Once a ubiquitous part of daily domestic life that sold for only a few dollars, today's antique butter churn values may surprise you. These household items are a testament to dairy history, and they come in many different styles. Some are worth hundreds of dollars, especially if they are in good condition. Learn how to spot a butter churn that's valuable.
What a Butter Churn Is and How It Works
Understanding how an old butter churn works can help you recognize them in antique stores and get sense of the various styles. At its most basic, a butter churn is a vessel that people used to use to make butter the old-fashioned way. To use it, someone would pour cream into the churn. Then by turning a handle, moving a wooden paddle or dash up and down, or rolling the churn, they would keep the cream moving continuously. According to Scientific American, the agitation would cause the fat molecules in the cream to clump up, forming butter. Depending on the amount of cream and the type of butter churn, this process could take 20 minutes or more.
How Much Is an Old Butter Churn Worth?
Although most people no longer use them to churn butter, antique butter churns can be valuable as conversation pieces or accents in your home or shop. You can find them at antique stores, flea markets, and estate sales. They range in price from around $25 to over $500. An antique butter churn's value depends on a number of factors, so if you're considering buying or selling one, examine it for the following:
- Condition - Check for cracks or chips in the butter churn, as well as missing pieces and other signs of damage. Churns in excellent condition fetch the highest prices.
- Age - Examine the churn for clues about its age, since older churns are sometimes more valuable. One of the best ways to date an antique butter churn is through a patent number, which is often on the bottom of the churn or on a metal part. You can look up a patent number at the US Patent and Trademark Office and get a date it was issued.
- Manufacturer - Many antique butter churns have a manufacturer's stamp or mark on them. Some stoneware or pottery manufacturers, such as Red Wing, can be quite valuable.
- Materials and type - The materials used in a churn and the type of churn can affect the value as well. Is it made of glass, stoneware, wood, or something else?
Antique Butter Churn Values by Type
Because there are so many different types of butter churns, it's important to differentiate them when talking about value. Here are some of the most common types of churns and what they are worth.
Dazey Butter Churns
Dazey churns were made of clear glass with a metal top. On the top was a crank you could turn to make the butter, and the glass jar let you watch the progress. Because there were many of these antique glass butter churns, value depends on the size and on special rare features. These churns ranged from small, pint-sized jars that you could hold in your hand to much larger vessels that would sit on the table or floor. Larger churns tend to be more valuable. Most examples sell for under $25, but rare versions with a horseshoe on them can sell for many times that price. Condition is important too. A complete and usable six-quart Dazey butter churn sold for $125 on eBay in 2020.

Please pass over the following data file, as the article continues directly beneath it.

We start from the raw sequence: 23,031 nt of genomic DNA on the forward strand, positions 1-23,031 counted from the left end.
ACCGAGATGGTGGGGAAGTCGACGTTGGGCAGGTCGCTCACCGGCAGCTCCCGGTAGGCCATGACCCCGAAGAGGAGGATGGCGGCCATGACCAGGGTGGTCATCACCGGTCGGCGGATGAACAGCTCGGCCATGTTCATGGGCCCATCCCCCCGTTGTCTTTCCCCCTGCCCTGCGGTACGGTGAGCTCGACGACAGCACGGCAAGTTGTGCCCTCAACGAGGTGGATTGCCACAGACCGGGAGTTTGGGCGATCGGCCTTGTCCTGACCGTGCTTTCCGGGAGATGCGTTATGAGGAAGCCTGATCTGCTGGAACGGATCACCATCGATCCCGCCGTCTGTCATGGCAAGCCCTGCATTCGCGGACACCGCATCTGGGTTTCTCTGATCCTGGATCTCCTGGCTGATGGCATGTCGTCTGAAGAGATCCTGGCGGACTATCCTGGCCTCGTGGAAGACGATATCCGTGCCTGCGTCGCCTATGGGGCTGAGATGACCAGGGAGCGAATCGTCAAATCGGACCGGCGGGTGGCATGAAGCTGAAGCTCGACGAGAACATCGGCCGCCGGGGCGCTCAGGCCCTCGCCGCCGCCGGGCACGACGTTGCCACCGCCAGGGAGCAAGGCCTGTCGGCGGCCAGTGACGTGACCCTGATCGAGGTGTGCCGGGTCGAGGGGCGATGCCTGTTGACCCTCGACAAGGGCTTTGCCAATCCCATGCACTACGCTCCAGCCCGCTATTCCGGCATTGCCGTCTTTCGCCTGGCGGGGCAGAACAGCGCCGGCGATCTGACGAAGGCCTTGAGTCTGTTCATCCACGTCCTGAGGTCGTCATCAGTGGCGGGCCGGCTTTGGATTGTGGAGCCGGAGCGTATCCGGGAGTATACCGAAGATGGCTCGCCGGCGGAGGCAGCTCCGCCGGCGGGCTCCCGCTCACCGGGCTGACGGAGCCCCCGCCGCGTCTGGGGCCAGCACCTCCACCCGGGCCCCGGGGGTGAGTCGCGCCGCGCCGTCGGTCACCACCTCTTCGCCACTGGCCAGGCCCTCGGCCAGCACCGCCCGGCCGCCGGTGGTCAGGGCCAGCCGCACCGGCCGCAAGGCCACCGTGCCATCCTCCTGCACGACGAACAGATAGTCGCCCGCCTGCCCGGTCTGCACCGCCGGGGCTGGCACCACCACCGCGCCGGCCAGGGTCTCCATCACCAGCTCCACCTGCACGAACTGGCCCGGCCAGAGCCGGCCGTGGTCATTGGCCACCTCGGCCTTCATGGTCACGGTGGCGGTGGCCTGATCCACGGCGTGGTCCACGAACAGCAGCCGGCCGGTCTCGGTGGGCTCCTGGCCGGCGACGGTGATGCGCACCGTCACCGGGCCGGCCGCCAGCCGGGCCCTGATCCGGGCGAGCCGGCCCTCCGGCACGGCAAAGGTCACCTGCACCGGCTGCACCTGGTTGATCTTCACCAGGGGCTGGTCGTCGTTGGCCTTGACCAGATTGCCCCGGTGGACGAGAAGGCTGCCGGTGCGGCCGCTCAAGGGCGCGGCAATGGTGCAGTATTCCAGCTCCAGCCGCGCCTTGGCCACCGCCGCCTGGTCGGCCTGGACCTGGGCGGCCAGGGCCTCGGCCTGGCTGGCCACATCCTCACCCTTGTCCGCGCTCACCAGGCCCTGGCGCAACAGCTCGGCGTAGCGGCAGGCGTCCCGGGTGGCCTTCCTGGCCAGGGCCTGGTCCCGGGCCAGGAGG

Antique Wooden Butter Churns on Legs
Some antique wooden butter churns stood on legs, and these can be among the most valuable. There were several designs of churns with legs. Some had a vessel suspended on the legs, and you could rock it back and forth to agitate the cream. Others had a crank on the side, which you would turn to stir the cream. Either way, finding these in good condition is not easy. If they are intact and usable, these churns can fetch hundreds of dollars. For example, a four-gallon bentwood churn on legs sold for $350 on eBay.
Vintage Wooden Butter Churns With Dashes
Not all antique wooden butter churns had legs. Some were made like barrels with staves joined together to create a water-tight vessel for the butter. These can also be valuable, particularly if they have some of their original paint or other unique features. Like their legged counterparts, these vintage wooden butter churns are difficult to find in good condition. If you find one it good shape, it could be worth hundreds. For example, a 19th century butter churn made of wood sold for $475; it still had remnants of its original blue paint.
Antique Stoneware Butter Churns
Although they are among the most common, the value of antique stoneware crock butter churns can be very high. These churns were made of pottery or stoneware and used a wooden dash to agitate the cream. Some were made by notable potteries like Red Wing or have a salt glaze and cobalt blue designs, which can make them especially coveted by collectors. Vintage stoneware churns in less-than-perfect condition or that are mass produced sell for under $100, but special examples by noted potteries sell for much more. A complete Red Wing churn is excellent condition sold for $695.
An Important Part of Dairy History
Whether you see an antique wooden butter churn for sale or are thinking of selling your Dazey churn, knowing the value of these antiques is essential. They are an important part of dairy history, and they can be much more valuable than you might initially think. If you enjoy dairy-related antiques, consider reading up on old milk cans and antique milk bottles. These look great displayed with an antique churn, especially in a vintage kitchen or ice cream shop.